Cuomo rival Zephyr Teachout says she'd fight beyond WFP convention

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New York Working Families Gubernatorial candidate Zephyr Teachout New York Working Families Gubernatorial candidate Zephyr Teachout speaks to supporters during the party's convention in Albany on Saturday, May 31, 2014. Photo Credit: AP / Hans Pennink

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ALBANY -- Zephyr Teachout said she won’t quietly into that political night.

The Fordham law professor from Brooklyn held a news conference at Saturday’s Working Families Party convention to declare she would continue her candidacy even if, as expected, the party’s rank and file reject her for Gov. Andrew M. Cuomo.

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Although the head count of nearly 200 Working Families Party state delegates on Saturday showed Cuomo would get the liberal party’s nomination by a slim margin, she said she would explore challenging Cuomo in the party’s primary and possibly in a Democratic primary.

That would mean New York’s newest liberal voice could be dogging Cuomo through the summer as he seeks to solidify his liberal base. Cuomo faces Republican nominee Rob Astorino, the Westchester County executive.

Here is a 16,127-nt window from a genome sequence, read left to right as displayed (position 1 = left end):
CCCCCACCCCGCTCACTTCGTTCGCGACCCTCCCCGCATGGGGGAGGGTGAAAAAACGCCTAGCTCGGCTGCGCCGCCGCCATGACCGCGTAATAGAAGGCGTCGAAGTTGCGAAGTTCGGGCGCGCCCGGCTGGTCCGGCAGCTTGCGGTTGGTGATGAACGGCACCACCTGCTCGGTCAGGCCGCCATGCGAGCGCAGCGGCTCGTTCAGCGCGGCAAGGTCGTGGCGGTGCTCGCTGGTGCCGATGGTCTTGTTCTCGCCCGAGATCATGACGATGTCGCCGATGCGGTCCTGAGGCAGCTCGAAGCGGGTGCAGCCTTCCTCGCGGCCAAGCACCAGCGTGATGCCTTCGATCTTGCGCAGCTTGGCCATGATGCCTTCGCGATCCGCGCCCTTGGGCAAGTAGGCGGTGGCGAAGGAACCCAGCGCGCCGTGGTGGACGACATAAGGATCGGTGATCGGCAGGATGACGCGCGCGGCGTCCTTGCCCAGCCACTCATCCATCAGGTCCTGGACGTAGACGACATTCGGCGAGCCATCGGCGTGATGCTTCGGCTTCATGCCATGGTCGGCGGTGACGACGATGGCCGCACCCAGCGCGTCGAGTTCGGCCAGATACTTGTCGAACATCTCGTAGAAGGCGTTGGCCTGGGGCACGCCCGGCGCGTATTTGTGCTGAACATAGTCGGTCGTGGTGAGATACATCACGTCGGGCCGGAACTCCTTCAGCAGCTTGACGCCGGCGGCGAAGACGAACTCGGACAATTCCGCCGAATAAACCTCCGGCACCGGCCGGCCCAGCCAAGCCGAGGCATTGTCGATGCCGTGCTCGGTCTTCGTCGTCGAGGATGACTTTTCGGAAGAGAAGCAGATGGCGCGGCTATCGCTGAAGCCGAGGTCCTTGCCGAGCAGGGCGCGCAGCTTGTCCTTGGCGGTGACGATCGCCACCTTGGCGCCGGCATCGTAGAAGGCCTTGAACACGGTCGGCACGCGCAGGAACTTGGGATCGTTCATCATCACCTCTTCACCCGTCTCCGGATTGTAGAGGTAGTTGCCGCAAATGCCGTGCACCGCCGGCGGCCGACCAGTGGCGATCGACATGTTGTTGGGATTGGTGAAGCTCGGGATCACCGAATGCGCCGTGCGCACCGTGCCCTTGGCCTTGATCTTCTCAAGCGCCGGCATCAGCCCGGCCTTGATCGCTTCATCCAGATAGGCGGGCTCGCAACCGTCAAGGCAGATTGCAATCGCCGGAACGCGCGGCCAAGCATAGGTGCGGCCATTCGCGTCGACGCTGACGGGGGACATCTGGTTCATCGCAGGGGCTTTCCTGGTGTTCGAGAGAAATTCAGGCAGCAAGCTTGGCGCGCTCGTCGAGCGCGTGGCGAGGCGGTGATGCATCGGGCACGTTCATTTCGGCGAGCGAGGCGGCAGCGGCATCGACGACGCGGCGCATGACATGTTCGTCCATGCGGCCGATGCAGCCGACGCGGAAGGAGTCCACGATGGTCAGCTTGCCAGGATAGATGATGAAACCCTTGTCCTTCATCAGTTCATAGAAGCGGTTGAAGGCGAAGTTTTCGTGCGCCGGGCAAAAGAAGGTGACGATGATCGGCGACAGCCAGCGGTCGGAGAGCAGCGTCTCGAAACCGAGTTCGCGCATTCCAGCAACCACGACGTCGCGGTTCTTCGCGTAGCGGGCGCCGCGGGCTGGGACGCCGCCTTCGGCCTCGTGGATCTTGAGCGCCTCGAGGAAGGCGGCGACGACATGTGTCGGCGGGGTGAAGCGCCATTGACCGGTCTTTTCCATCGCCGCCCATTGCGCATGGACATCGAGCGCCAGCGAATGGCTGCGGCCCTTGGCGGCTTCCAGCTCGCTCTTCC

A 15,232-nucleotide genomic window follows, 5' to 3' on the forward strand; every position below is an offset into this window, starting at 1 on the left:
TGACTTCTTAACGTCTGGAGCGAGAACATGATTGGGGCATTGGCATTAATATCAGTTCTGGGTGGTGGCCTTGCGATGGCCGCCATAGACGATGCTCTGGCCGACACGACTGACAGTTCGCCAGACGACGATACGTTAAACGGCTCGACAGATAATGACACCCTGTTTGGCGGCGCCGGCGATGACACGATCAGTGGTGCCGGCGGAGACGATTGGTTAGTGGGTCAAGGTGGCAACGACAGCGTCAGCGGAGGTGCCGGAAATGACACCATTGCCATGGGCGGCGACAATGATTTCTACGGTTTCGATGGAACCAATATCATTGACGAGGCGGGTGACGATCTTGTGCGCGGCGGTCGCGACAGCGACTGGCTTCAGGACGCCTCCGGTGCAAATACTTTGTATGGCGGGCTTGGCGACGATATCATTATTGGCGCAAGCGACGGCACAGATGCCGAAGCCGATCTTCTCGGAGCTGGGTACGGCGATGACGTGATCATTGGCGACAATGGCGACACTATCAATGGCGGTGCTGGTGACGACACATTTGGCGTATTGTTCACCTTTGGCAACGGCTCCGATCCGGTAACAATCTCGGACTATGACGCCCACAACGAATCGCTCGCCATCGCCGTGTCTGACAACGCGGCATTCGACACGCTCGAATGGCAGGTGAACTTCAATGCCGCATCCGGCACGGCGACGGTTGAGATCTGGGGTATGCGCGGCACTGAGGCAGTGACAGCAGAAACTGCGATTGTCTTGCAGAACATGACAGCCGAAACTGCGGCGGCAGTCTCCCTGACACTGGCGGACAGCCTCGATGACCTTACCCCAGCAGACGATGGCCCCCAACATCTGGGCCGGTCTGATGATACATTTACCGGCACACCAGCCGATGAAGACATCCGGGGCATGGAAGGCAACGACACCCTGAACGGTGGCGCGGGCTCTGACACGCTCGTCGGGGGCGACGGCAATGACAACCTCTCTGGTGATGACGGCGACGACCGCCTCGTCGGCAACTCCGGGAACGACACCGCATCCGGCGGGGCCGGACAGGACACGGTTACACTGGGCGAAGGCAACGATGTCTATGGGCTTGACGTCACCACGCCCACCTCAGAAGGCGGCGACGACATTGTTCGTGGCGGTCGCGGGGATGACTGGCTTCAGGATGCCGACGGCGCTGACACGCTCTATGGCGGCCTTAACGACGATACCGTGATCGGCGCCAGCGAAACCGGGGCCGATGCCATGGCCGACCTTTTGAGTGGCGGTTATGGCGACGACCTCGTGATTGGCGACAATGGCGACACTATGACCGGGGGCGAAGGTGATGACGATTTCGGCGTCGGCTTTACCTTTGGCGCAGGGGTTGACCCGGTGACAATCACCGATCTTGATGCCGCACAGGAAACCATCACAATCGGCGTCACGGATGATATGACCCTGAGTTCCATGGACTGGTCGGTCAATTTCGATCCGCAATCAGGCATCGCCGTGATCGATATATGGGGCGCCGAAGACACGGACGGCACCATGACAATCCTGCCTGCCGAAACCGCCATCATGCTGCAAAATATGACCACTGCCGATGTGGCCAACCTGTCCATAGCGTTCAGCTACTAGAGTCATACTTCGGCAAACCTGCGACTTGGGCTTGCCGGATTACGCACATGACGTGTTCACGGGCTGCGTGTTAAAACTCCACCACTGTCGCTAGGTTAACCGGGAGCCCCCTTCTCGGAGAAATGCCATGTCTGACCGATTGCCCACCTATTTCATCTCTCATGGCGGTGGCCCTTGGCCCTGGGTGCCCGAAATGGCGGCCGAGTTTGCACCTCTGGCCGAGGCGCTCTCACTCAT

“I am here because I care about democracy, I care about political democracy, and I care about economic democracy,” Teachout said in what appeared to be her first major news conference. “What I see is this immense concentration of wealth and power is threatening both economic and political democracy.”
 

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She said she spent her life in law fighting corruption and injustice. Specifically, she pushed for a robust, permanent system of using public funds to match small donations as a way to limit the influence of big donors in politics.
 
“And I don’t think the governor can be trusted on campaign finance reform,” she said.
 
She said she needs to spend a few days after the Working Families Party convention to determine if she has enough support and money to continue her fight.

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